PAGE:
Mapping Past and Future Permafrost Extent on the North Slope Borough, Alaska
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The proportion of the Earth's land area that is underlain by permafrost, currently about 25%, is widely anticipated to shrink in response to climate change. Numerous models have been employed to project potential permafrost distribution into the mid- to latter 21st century given an expected rise in global temperature. This analysis complements these efforts by using the temperature at the top of permafrost (TTOP) model on past and future climate data for the North Slope of Alaska, an area for which the TTOP has not yet been applied. First, using a climate time-series dataset, trends in permafrost temperatures were determined for the North Slope from 1901 to 1999. Relative to the 20th century TTOP mean, mean TTOP for five-year intervals spanning the entire century remained within 1ÂºC below or above the mean, although a clear warming trend was evident from 1986 to 1999. Second, four climate models (HadCM3, CGCM2, PCM, and CSIRO2) were used to project trends in permafrost temperatures in the North Slope under the A1FI climate change scenario developed by the Intergovernmental Panel on Climate Change. All models revealed a clear warming trajectory across the 21st century. The average difference of mean TTOP for five-year intervals spanning the century against the 21st century TTOP mean was +0.0226 degrees Celsius. Comparing temperature differences between the latter twenty-five years of both centuries revealed a relative temperature difference of +1.068 degrees Celsius. This clear warming trend suggests that under the A1FI scenario, permafrost degradation may occur across the North Slope, resulting in the probable destabilization of Arctic infrastructure and ecosystems.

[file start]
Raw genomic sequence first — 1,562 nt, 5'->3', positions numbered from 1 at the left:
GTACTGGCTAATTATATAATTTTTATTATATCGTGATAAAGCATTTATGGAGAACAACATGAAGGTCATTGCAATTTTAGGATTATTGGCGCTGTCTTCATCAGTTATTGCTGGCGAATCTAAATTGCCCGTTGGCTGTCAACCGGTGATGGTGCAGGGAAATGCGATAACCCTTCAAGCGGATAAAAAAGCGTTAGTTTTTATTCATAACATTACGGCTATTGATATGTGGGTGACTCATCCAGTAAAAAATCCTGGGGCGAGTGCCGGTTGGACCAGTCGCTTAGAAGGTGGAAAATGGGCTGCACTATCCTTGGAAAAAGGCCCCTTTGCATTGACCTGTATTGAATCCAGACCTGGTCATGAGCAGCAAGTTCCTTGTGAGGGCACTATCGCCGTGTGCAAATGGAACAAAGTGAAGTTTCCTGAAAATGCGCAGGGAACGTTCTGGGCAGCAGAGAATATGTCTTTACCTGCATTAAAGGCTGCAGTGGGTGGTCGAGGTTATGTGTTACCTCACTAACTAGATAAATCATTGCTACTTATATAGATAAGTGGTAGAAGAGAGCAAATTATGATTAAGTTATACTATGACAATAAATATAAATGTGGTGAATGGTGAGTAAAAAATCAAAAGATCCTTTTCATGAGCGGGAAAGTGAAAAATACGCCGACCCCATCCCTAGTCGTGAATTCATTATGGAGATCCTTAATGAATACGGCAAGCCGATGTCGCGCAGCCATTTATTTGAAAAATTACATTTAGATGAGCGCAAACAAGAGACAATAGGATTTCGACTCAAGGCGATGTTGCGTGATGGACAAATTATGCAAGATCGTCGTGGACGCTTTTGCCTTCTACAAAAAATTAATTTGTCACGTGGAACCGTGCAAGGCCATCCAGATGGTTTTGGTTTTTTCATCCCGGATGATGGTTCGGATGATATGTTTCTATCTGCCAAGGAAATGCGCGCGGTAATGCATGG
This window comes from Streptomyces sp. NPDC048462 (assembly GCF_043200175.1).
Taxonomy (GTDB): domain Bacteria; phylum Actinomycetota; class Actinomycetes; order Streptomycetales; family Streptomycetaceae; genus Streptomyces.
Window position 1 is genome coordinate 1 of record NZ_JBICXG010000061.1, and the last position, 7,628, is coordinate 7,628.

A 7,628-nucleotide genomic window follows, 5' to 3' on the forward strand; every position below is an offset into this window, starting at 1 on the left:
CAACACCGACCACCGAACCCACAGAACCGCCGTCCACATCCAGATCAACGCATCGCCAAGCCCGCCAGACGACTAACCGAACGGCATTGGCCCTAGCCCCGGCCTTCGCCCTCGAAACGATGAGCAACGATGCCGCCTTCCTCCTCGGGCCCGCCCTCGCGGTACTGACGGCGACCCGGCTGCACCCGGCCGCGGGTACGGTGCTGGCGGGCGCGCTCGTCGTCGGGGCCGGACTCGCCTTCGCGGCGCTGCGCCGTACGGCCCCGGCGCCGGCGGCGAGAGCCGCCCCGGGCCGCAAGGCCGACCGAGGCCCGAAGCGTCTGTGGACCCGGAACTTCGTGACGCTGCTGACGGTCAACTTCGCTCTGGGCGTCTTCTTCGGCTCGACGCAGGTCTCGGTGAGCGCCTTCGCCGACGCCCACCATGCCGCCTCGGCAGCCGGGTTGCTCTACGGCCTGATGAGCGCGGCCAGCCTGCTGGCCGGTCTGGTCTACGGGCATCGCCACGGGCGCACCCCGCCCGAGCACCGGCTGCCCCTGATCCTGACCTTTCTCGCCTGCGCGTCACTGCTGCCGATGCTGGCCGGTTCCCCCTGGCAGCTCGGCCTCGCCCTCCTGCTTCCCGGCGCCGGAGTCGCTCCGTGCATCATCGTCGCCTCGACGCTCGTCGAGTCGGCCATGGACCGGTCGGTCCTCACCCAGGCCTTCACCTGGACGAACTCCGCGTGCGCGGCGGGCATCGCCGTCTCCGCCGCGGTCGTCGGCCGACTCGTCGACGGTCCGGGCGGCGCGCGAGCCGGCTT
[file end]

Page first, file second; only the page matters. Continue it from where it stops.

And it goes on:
DepartmentNicholas School of the Environment and Earth Sciences
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